- Use of AWS or MS Azure public cloud standard-, managed - or serverless services. If you have an idea, describe the services you want to use.
- Projects will start as soon as it has been approved and resources are available.
- Preferable the components or services of the PoC results are reusable. Describe if applicable which parts of your research environment might be of interest to other researchers.
Furthermore, the same criteria apply as for small NWO Computing Time on National Computer facilities applications. Researchers may submit an application if they are employed (i.e. hold a salaried position) at one of the following organizations:
- Universities established in the Kingdom of the Netherlands;
- University Medical Centers;
- NWO and KNAW institutes;
- Dutch universities of applied sciences;
- the Netherlands Cancer Institute;
- the Max Planck Institute for Psycholinguistics in Nijmegen;
- the DUBBLE beam line at the ESRF in Grenoble;
- the Princess Máxima Centre for paediatric oncology;
- NCB Naturalis;
- the institutes participating in the SURF Cooperative: KNMI, RIVM, TNO, the National Archives, the National Library, University of Humanistic Studies and the Police Academy;
- All TO2-institutes: TNO, NLR, Marin and Deltares and WUR/DLO.
Note: applications from researchers with a temporary position may need a signature as guarantee from a supervising staff member with a permanent contract. By signing the application, the supervising staff member declares that they are responsible for the awarded computing time after the expiration date of the project.
Procedure for selecting the projects
Projects will be approved if they meet the above-described criteria and financial and human resources are available.
Analyzing billions of Dutch tweets to find out who tweeted what, where and when. In the TwiXL project we designed a solution where Dutch tweets are collected and made available to researchers and students for large-scale analysis. On the TwiXL platform you can look up words and find out where, when and how often they are used, by whom and with what other words they frequently occur together. Over the years the data size of this Twitter archive has grown considerably to several terabytes. The analysis infrastructure scales automatically with it to keep the performance level of the analysis constant.
Scraping the text data from 30.000 start-up companies, analyze the data and identify which of these companies are developing products or services to limit CO2 emissions. In the Crunchbase project we designed a cost-efficient and scalable solution to collect website text data from 30.000 start-up companies. During the collection of the data the text data was automatically filtered and transformed, which reduced the data size and helped to speed up the analysis of the researcher. For the data analysis, compute infrastructure was deployed in an automated fashion, which enables easy rescaling if more compute power is needed. It also enables future reuse if more analysis is required for the Crunchbase project or a similar project that requires similar infrastructure.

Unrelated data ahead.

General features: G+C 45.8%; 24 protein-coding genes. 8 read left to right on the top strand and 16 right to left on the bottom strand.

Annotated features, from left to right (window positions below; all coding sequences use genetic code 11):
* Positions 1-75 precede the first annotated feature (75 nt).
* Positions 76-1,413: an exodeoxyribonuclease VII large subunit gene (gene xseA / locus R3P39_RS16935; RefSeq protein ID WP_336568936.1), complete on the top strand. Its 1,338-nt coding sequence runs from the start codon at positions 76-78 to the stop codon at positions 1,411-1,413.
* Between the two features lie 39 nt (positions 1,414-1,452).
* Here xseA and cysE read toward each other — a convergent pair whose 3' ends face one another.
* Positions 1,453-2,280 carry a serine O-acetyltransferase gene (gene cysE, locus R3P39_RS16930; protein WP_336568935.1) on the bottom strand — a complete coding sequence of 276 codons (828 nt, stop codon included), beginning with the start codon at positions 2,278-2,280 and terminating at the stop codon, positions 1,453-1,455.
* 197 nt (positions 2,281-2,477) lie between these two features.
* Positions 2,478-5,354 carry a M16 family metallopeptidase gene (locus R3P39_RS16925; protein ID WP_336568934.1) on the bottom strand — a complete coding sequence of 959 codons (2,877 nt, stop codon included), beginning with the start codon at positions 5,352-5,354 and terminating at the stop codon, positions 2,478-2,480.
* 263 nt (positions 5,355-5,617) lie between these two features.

Automated Machine Learning (AutoML)
Automatically select which machine learning algorithm to use, how to tune them in a data driven way. The process of benchmarking machine learning models requires a complex orchestration of hundreds of high compute task on a large infrastructure stack. In the AutoML project we co-developed a more cost-effective deployment of the AutoML benchmark framework on public cloud resources. This helped to reduce the total runtime of the benchmark runs and will save infrastructure costs. In addition, we explored other tools and mechanisms available in the public cloud, that could further improve the AutoML benchmarking deployment on the public cloud.
Expertise at SURF
The Scalable Data Analytics Group uses cloud-native solutions to process and analyze (streaming) Big Data for research and data science. We have certified AWS solution architects and expertise and experience with open-source tools such as Docker containers, Kubernetes (container orchestration), Apache Kafka and Spark. With these and other tools, we built platforms to process, store and/or analyze (streaming) data. These solutions allow for maximum portability and can either be deployed on SURF’s own private cloud or on any of the public clouds.